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1978: Spain set to vote for democracy
Spaniards have been turning out in force today to cast a vote for democracy and end almost 40 years of dictatorial rule.

The majority of the 25 million Spaniards eligible to vote are expected to endorse a new constitution in the historic referendum.

It would strip the monarchy of much of its current powers, many of which were handed down by the late dictator General Franco, who died in 1975.

King Juan Carlos and Queen Sofia support the move and were among the first to cast their vote in a village school near Madrid.

New constitution

Prime Minister Adolfo Suarez, leader of the Union of the Democratic Centre UCD, a moderate centre-right coalition, has drafted the new democratic constitution.

It could eventually put him out of a job if new elections are held as a result.

Last June saw Spain's first elections to the Cortes (parliament) since 1936 and in which Mr Suarez won 34% of the votes.

Tens of thousands of children, not able to vote, still had reason to celebrate as they have had the day off with schools converted into polling stations.

But there was still an air of tension in the country after a recent spell of murders and bombings, attributed to Basque separatists in the northern Basque region.

Riot police and soldiers are on high alert, guarding polling stations and communication centres.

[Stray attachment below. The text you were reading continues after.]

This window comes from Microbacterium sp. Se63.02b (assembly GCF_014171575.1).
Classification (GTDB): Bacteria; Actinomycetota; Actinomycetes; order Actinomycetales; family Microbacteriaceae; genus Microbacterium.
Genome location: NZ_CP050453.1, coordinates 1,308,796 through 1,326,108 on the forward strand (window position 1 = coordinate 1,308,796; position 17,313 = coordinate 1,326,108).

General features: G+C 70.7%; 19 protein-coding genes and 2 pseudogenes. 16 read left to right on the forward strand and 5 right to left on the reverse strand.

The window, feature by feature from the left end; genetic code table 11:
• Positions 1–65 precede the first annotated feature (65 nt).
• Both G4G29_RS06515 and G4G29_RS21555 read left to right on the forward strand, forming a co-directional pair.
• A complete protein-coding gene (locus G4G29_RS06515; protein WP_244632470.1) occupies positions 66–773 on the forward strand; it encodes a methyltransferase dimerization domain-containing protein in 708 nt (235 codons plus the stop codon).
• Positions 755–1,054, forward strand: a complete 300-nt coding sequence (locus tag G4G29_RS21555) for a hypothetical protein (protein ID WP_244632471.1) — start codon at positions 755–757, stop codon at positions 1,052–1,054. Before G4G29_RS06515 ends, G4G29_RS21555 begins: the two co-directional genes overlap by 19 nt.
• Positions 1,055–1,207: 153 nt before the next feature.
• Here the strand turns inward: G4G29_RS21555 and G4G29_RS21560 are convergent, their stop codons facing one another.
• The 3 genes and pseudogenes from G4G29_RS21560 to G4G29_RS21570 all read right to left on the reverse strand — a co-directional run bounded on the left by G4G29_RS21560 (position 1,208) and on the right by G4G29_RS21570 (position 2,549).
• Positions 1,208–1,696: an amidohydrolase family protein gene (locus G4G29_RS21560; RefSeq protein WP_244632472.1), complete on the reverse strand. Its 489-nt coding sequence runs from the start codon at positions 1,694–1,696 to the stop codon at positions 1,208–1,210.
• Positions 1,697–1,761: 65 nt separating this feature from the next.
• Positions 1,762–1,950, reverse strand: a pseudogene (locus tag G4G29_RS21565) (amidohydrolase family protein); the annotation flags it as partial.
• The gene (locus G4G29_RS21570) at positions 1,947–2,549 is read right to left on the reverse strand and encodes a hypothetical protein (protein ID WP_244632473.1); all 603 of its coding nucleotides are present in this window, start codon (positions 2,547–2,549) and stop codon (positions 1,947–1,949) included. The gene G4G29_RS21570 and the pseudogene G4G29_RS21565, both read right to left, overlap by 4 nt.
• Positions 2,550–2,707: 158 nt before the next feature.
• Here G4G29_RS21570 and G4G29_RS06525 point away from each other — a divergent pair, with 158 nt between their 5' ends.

The fear of violence is reported to have led an estimated 250,000 Spaniards to cast a postal vote.

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General Franco pictured in the 1920s
Spain's move to democracy started after the death of General Franco

In Context
The new constitution was overwhelmingly supported by voters with newspapers the following morning congratulating Spaniards with headlines such as "Good morning, democracy".

It established Spain as a parliamentary monarchy.

Spain continued to shake off the Franco years which had left the country alienated internationally.

It invested heavily to win European support and became a member of the EC, now the EU, in 1986.

This required it to open its economy, modernise its industrial base and improve infrastructure.

The country has been dogged by separatist violence in a long-running campaign by the Basque Fatherland and Liberty (ETA), founded in 1959 and dedicated to promoting Basque independence.

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